Katy Perry shook up Billboard’s Women in Music 2012 luncheon in late November. In accepting their Woman of the Year award, Miss Perry announced, “I am not a feminist, but I do believe in the strength of women.”
With these remarks, she joined ranks with the likes of Carla Bruni, Keira Knightley and Taylor Swift. All are seemingly empowered young women who believe women can be independent and strong — yet don’t want to be called feminist.
Some might write off these sentiments as something in the Hollywood water, but Miss Perry’s sentiment actually coincides with that of most American women. In May 2009, CBS released a poll showing that while 69 percent of women agree that the women’s movement has made their life better, only 24 percent would label themselves feminist.
Why do independent, strong women shy away from the very movement that has allowed them to attain their success in the public sphere? Do they suddenly want to give up their right to vote, attain an education, work and retain their property?
Nope. There is just a difference between today’s feminism and its roots.
The trailblazers — Elizabeth Cady Stanton and Susan B. Anthony, to name two heavy lifters — believed that women should have the same legal and civil protections as men without discrimination. As Stanton said in 1854 when she addressed the New York Legislature, “We ask no better laws than those you have made for yourselves. We need no other protection than that which your present laws secure to you.” You might call these first feminists “equity feminists”: They sought equality before the law.
A century-and-a-half later, the modern feminist movement has different aims than those of the women who first gathered at Seneca Falls in 1948. That is not to say the modern feminist movement shares none of the goals of those early crusaders. Aspects of modern feminism — such as campaigns seeking to end violence against women or stop the sexual objectification of women — are fully consonant with “first wave” feminism. Yet today’s feminists also pursue objectives that go far beyond those of the equity feminists. As University of Colorado feminist Alison Jaggar has said, “Radical and socialist feminists have shown that the old ideals of freedom, equality and democracy are insufficient.”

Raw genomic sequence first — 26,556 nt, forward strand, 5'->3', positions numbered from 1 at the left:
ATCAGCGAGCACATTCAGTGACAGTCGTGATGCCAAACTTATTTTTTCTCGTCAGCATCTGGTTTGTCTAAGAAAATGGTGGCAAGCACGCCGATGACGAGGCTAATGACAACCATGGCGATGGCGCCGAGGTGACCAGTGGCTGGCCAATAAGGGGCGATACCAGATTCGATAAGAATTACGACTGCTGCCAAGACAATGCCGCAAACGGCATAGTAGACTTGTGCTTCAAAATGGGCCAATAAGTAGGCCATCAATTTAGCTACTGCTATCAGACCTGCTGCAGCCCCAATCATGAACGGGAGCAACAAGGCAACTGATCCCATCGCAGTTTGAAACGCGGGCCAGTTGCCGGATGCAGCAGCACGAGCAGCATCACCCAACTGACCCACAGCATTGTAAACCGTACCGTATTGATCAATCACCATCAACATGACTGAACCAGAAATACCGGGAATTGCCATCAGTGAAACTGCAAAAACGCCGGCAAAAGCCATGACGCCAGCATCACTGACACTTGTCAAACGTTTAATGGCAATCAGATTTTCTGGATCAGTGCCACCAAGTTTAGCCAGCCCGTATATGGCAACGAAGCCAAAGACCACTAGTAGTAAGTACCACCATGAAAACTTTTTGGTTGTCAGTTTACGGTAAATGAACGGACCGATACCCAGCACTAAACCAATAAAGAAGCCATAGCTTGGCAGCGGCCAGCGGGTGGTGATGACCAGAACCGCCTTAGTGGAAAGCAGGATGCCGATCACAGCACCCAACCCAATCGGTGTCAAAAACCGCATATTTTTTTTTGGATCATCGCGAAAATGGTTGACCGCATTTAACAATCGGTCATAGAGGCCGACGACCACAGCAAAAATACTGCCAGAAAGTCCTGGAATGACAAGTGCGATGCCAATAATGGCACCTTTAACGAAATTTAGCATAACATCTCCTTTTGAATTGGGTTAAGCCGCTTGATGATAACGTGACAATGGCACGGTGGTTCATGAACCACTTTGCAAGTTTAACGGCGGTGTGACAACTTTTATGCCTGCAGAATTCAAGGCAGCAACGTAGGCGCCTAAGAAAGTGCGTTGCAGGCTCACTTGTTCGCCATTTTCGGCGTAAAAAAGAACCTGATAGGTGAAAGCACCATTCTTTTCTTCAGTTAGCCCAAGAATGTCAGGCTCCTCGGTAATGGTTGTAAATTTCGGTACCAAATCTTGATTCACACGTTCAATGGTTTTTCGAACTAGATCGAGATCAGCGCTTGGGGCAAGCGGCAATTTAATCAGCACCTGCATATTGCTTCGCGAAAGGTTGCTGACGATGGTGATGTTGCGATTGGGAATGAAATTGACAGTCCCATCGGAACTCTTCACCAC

What do they want now? Gloria Steinem, renowned feminist and journalist, answered: “Under [the topic of] moving forward, I would put all the efforts to humanize the ‘masculine’ and ‘feminine’ gender roles that are the beginning of a false human hierarchy.”
The academic-speak boils down to a cultural revolution that doesn’t just attack the prejudices that hold women back. It attacks the choices women make for themselves and their families. For instance, kicking off the second wave of feminism with her 1963 classic, “The Feminine Mystique,” Betty Friedan wrote that stay-at-home mothers were kept in a “comfortable concentration camp” and made into “walking corpses.”
The revolution is also apparent in the condemnation of benevolent sexism — the “soft” discrimination that occurs when men perform chivalrous tasks for women, like opening doors or lifting heavy objects.
Why do American women — and these famous starlets — shy away from the label “feminist”? They see a feminist movement that has drifted too far from its founding. Today’s feminists are not feminists for equality but crusaders for a cultural revolution, whether or not the people in our culture want those changes.
Some women in America look at the goals of modern feminism and commend them. They wonder why any woman would object to those goals. These women, however, are a minority. The modern feminist movement is a revolution that the majority of women do not want.
Leslie Grimard, 24, is an assistant at the Heritage Foundation.